Recently we developed and tested different algorithms for wave front reconstruction from dense Hartmann-Shack patterns. All depend on the recognition of a main frequency in the patterns, whose distortion from wave aberrations can be construed as slight phase changes in the pattern. An alternative description of these aberrations is a slight frequency change in Fourier domain. The slopes can thus be found by demodulation in either the image or the Fourier domain. These slopes can then be integrated in the Fourier domain again for the wave front itself. For smooth slopes both demodulation and integration can be performed in the Fourier domain. In addition, commands for the adaptive optics loop can be taken directly in the Fourier domain, saving on processing time. We modeled and tested these algorithms thoroughly in simulation and in laboratory experiments on two separate adaptive optics systems.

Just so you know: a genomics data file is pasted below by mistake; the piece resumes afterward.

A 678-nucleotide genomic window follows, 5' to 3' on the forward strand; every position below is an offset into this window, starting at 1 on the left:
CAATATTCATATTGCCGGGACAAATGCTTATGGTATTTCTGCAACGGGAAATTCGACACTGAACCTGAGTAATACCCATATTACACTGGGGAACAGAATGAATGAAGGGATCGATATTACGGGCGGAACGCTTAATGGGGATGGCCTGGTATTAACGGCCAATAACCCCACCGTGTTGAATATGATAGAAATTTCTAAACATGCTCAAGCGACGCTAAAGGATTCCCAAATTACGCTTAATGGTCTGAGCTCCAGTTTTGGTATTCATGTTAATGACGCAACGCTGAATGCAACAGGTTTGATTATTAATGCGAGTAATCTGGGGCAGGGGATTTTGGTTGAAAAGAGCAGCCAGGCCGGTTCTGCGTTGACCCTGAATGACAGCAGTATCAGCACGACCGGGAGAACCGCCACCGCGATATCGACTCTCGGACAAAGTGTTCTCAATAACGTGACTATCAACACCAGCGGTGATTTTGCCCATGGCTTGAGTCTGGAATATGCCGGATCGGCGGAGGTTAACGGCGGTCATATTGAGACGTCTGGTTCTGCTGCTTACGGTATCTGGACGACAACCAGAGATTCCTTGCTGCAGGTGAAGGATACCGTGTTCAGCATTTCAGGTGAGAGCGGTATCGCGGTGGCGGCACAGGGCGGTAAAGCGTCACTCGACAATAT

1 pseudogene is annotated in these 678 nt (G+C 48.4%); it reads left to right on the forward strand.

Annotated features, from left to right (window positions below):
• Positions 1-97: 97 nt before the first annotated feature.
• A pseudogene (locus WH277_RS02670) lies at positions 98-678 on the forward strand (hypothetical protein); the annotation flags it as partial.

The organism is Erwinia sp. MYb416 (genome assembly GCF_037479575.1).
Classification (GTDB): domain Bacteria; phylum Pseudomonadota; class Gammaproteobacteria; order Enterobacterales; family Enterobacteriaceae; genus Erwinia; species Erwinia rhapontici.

Anybody can mount a zooming lens on his camera and observe distant objects. FarAway penetrates the blanket of haze that obscures such objects, regardless of the origin - mist, smoke, dust, rain, aerosols, etc. The system works with live Video, 25 frames/second, performing the restoration in real time on a PC hardware. No pre-knowledge about the obscurants, targets or distances is required. The novelty lies in performance; the system does not use image-processing tricks or contrast-stretching, but rather restores the original true image with its true colors. The current version is capable of relative-contrast enhancement of up to 90 times in color and up to 130 in B/W or NIR, the limit dictated by electrical noise. Facing the sun, this means a three-fold and more increase in detection and recognition ranges. Both color and NIR systems were extensively and successfully tested under rain, mists, haze and dust storms at ranges from 0.2 to 65 km. Turbulence effects are treated crudely, reducing apparent turbulence dance and smear by a factor of 2 to 4. Tests have proved its superiority over existing top-rank military systems. A related technology is Very Far Away. While Far Away uses commercial as-is cameras, the Very Far Away uses a specially designed color camera. The special camera allows extension of the visibility range by a further 70%.